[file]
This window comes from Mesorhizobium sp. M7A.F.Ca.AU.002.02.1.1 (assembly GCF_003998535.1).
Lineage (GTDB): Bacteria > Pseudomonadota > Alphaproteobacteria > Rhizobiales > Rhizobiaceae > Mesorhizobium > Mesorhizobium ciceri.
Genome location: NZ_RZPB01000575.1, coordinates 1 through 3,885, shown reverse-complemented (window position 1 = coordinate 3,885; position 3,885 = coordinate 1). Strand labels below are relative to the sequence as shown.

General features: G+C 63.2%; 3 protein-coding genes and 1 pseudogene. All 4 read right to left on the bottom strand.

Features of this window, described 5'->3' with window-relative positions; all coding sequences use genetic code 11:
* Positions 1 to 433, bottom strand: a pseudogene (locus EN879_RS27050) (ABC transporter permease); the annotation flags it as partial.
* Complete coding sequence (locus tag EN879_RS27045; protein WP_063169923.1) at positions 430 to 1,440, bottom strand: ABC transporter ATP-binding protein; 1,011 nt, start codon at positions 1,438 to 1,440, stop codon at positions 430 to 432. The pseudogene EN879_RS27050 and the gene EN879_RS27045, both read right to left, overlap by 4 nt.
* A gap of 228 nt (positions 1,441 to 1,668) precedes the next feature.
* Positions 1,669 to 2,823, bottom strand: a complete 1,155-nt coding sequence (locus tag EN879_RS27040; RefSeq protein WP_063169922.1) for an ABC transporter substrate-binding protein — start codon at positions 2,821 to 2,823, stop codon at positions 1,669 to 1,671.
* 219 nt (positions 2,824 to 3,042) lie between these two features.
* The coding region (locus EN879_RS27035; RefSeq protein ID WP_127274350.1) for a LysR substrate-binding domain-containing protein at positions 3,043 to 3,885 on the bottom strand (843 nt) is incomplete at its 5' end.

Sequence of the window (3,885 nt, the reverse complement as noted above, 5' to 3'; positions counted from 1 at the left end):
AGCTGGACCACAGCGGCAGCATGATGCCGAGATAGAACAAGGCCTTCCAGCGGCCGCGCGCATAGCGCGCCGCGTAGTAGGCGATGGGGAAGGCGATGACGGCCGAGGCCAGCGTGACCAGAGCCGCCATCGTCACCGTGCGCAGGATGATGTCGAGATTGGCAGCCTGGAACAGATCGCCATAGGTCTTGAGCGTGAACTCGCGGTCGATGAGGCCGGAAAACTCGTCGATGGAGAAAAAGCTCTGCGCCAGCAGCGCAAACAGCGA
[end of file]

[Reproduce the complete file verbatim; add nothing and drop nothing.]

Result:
This window comes from Mesorhizobium sp. M7A.F.Ca.AU.002.02.1.1 (assembly GCF_003998535.1).
Lineage (GTDB): Bacteria > Pseudomonadota > Alphaproteobacteria > Rhizobiales > Rhizobiaceae > Mesorhizobium > Mesorhizobium ciceri.
Genome location: NZ_RZPB01000575.1, coordinates 1 through 3,885, shown reverse-complemented (window position 1 = coordinate 3,885; position 3,885 = coordinate 1). Strand labels below are relative to the sequence as shown.

General features: G+C 63.2%; 3 protein-coding genes and 1 pseudogene. All 4 read right to left on the bottom strand.

Features of this window, described 5'->3' with window-relative positions; all coding sequences use genetic code 11:
* Positions 1 to 433, bottom strand: a pseudogene (locus EN879_RS27050) (ABC transporter permease); the annotation flags it as partial.
* Complete coding sequence (locus tag EN879_RS27045; protein WP_063169923.1) at positions 430 to 1,440, bottom strand: ABC transporter ATP-binding protein; 1,011 nt, start codon at positions 1,438 to 1,440, stop codon at positions 430 to 432. The pseudogene EN879_RS27050 and the gene EN879_RS27045, both read right to left, overlap by 4 nt.
* A gap of 228 nt (positions 1,441 to 1,668) precedes the next feature.
* Positions 1,669 to 2,823, bottom strand: a complete 1,155-nt coding sequence (locus tag EN879_RS27040; RefSeq protein WP_063169922.1) for an ABC transporter substrate-binding protein — start codon at positions 2,821 to 2,823, stop codon at positions 1,669 to 1,671.
* 219 nt (positions 2,824 to 3,042) lie between these two features.
* The coding region (locus EN879_RS27035; RefSeq protein ID WP_127274350.1) for a LysR substrate-binding domain-containing protein at positions 3,043 to 3,885 on the bottom strand (843 nt) is incomplete at its 5' end.

Sequence of the window (3,885 nt, the reverse complement as noted above, 5' to 3'; positions counted from 1 at the left end):
AGCTGGACCACAGCGGCAGCATGATGCCGAGATAGAACAAGGCCTTCCAGCGGCCGCGCGCATAGCGCGCCGCGTAGTAGGCGATGGGGAAGGCGATGACGGCCGAGGCCAGCGTGACCAGAGCCGCCATCGTCACCGTGCGCAGGATGATGTCGAGATTGGCAGCCTGGAACAGATCGCCATAGGTCTTGAGCGTGAACTCGCGGTCGATGAGGCCGGAAAACTCGTCGATGGAGAAAAAGCTCTGCGCCAGCAGCGCAAACAGCGA